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  • Writer's pictureBell Taylor

Flexible Furlough Scheme

It's Monday afternoon and this bulletin might just save you hours and hours of time searching for the various new and updated CJRS rules that came out last night. HMRC has released details of the new flexible furlough scheme, which starts on 1 July 2020, so here goes....

Under the new flexible furlough scheme, employees can work for some of the week and be furloughed for the rest, as agreed between employee and employer.

The most significant change is that the minimum three week period for furlough has been removed (as of 1 July 2020).  There is no minimum period, although any claim through the CJRS portal must be in respect of a minimum one week period (i.e employers can only put in four claims a month, not 31).

The way the information was released was by making changes to most of the existing guidance, and by issuing three new pieces of guidance. It's not pretty, but here’s a summary of the new guidance (with links to the relevant part):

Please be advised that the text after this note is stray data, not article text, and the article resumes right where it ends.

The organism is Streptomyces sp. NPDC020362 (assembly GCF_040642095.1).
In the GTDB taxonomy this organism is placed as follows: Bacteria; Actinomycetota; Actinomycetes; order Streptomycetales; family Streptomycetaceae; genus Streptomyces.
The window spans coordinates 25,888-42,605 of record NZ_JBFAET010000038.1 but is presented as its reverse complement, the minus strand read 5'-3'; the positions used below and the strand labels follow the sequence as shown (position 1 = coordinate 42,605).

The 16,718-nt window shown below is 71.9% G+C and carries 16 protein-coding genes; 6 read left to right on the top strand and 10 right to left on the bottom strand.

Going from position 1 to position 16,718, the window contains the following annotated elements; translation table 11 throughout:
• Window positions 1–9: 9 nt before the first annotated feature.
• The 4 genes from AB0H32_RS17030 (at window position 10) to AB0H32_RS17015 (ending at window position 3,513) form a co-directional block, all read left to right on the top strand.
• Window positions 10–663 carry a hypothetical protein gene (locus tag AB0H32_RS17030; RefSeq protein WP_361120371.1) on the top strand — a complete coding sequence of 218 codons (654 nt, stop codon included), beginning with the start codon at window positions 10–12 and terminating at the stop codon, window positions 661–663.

(1) Check if you can claim (original employer guidance doc - now version 14) -UPDATED

(2) Check which employees you can put on furlough guidance doc -UPDATED

(3) Steps to take before calculating your claim using the CJRS –NEW

(4) Calculate how much you should claim –NEW

(5) Claim for your employees' wages online –UPDATED

(6) Report a payment in PAYE RTI –UPDATED

(7) Part-furlough worked example –NEW

(8) Long list of worked examples –UPDATED

So, from 1 July, employers will claim a pro rata'd amount of 80% of salary, based on the proportion of hours not worked out of normal working hours.  To calculate the normal working hours for those with fixed hours/pay, you simply take the number of hours worked in the pay period before 19 March 2020.  To calculate the normal working hours for those with variable pay, you take the higher of (a) the average number of hours worked in the tax year 2019 to 2020 or (b) the corresponding calendar period in the tax year 2019 to 2020.

As CJRS begins to taper to an end on 31 October, is less generous and goodness knows is more complex, many employers will be considering redundancies. It's critical that employers consult fairly with employees whether through large scale job losses (20+ or 100+) or smaller numbers. We're going to send out a useful guide next week but employers would be wise to take advice at the planning stage.

If you need support, please get in touch. We can 'hand-hold' from the wings and/or provide on-site assistance.  

Finally, this is a useful summary of the forthcoming changes.

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